Released: Oct 8, 2013
Genre: Post-Hardcore, Experimental Rock, Progressive Rock
Label: Rise Records
Number Of Tracks: 11
Not many other post-hardcore bands compare to Dance Gavin Dance. They make you think, and they make you listen over and over again to try to get in your head.
vppark2, on october 04, 2013 5 of 6 people found this review helpful
Sound: Everyone behold Dance Gavin Dance, with their latest effort, "Acceptance Speech." Nearly 2 and a half years ago we last heard "Downtown Battle Mountain II," and here we are in 2013, with Jonny Craig not present in the band's lineup yet again. So instead, he is replaced by Tilian Pearson (formerly of Tides Of Man). Upon finding this news earlier this year, I went ahead and looked up this other band he was once in, and while the band itself did not strike me as my cup of tea, Tilian's voice itself sounded one that would soothe many ears. Upon just listening mostly for his voice, I still could not imagine what DGD would sound like with him. Looking back at this thought I once had, now I see what Tilian is really capable in DGD. His voice strikes down some of the highest notes that possibly even Jonny couldn't do. If I wanted to imagine what Tilian's voice sounds closet to, to vocalists similar to his, I would have to say his voice is much like Kellin Quinn meets Anthony Green.
All 3 vocalists have high pitched vocals, but to be brutally honest, Tilian is far greater than that of Kellin Quinn, for the most part. They just have a trace of similarity in vocals. With Tilian being the beast of the band, along we have Jon Mess and Will Swan cooking up some of most tasteful uncleans and Swan adding with rapping. With Swan's guitar leads, and Josh Benton helping out, the equation results in some of the greatest guitar work I've heard in the post-hardcore genre in years. If anyone can think of a modern post-hardcore band that can outdo DGD in the guitar area, hit me a message, but right now, these guys have earned their way on this list. If anyone remembers The Fall Of Troy, don't be surprised if this album reminds you of that band. And who's to say the basslines and drum beats are also catchy as hell? // 8
Lyrics: The lyrics are what you can expect from a DGD album. Silly song names, but with a catch to it. DGD does not mess around with the word "unoriginal." Instead, you're met with some of the quirkiest, silliest lyrics that seem to not even make sense. But then you think to yourself, is there more meaning behind this? That's what makes DGD so much different to any other band out there. When you listen to DGD, you listen to music. You listen to something creative and original. Take the very first song on the album, for example; "Jesus H. Macy":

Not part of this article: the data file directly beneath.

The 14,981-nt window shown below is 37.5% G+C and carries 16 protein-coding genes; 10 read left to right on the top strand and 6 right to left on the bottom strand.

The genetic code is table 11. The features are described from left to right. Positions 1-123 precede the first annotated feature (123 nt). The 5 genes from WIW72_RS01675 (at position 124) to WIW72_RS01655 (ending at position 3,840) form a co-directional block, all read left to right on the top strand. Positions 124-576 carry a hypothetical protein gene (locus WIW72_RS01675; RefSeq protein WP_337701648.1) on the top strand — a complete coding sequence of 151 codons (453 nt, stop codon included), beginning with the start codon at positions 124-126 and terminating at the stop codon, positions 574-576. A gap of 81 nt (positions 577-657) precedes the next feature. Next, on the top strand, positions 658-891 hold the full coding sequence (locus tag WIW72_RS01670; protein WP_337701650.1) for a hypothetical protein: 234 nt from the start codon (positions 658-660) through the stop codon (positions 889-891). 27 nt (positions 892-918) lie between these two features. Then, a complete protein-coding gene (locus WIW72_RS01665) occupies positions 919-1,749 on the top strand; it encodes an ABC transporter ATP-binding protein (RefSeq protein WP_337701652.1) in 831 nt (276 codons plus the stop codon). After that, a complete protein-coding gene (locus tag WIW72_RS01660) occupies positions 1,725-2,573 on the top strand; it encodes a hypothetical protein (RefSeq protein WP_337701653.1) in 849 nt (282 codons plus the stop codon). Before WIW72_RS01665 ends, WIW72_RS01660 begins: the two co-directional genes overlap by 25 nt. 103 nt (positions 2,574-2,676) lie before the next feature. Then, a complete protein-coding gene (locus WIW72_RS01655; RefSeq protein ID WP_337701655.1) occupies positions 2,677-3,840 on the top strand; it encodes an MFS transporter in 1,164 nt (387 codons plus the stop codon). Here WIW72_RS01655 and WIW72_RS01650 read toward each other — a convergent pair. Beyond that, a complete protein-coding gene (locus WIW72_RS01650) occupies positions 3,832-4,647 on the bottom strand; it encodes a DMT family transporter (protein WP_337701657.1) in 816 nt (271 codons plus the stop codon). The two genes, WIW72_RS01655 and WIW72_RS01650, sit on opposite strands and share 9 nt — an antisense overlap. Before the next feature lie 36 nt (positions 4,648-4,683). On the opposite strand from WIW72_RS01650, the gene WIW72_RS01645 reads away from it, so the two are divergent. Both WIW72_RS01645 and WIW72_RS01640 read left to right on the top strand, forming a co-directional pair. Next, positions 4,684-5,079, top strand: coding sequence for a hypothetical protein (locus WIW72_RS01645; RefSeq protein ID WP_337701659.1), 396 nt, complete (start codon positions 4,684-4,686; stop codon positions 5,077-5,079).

"Well I'm the sugar-coated tooth, and I have come to ruin your mood
While staring at the frozen foot, I realized I'm stupid too
Well Farming isn't fun at all, and I will build a thousand malls
And eat the food courts flesh, from every single city."
Whatever you just read is something that DGD randomly thought of. Something crazy went on in their minds to think of such obscure, puzzling lines. That obscurity is something that no one could explain. Something else DGD is very well known for is the series within a song title. "The Robot With Human Hair Pt. 4" also features some of the weirdest lyrics:
"Back to sloth and sleeping binges
Self defeating outburst, cringes
Thoughts gets rusty, creaky hinges
Lost that box of clean syringes."
And "Death of the Robot With Human Hair" introduces some of the biggest moments in DGD history. The way the song is closed is just "oh so beautiful" (for lack of better words). Along with that, comes one of my favorite tracks on the album, titled "Demo Team." I've never heard DGD do breakdowns ever, but on this song they do, and it's downright sexy. The vocal editing is pretty sick too. // 8
Overall Impression: With a fairly long awaited release, I must say I was happy with this album. Not many other post-hardcore bands compare to Dance Gavin Dance. They're clearly one of a kind, making music that they want to make. Tilian brought something new and fresh to the band, and while I had some bad feelings about him being new to the band, the album blew me away. Sure, it took a few listens to really appreciate it, but that's what DGD does. They make you think, and they make you listen over and over again to try to get in your head. Some bands in this scene come and go, but Dance Gavin Dance doesn't seem to be ending anytime soon. Until then, cheers, and pick up this album if you haven't already. // 8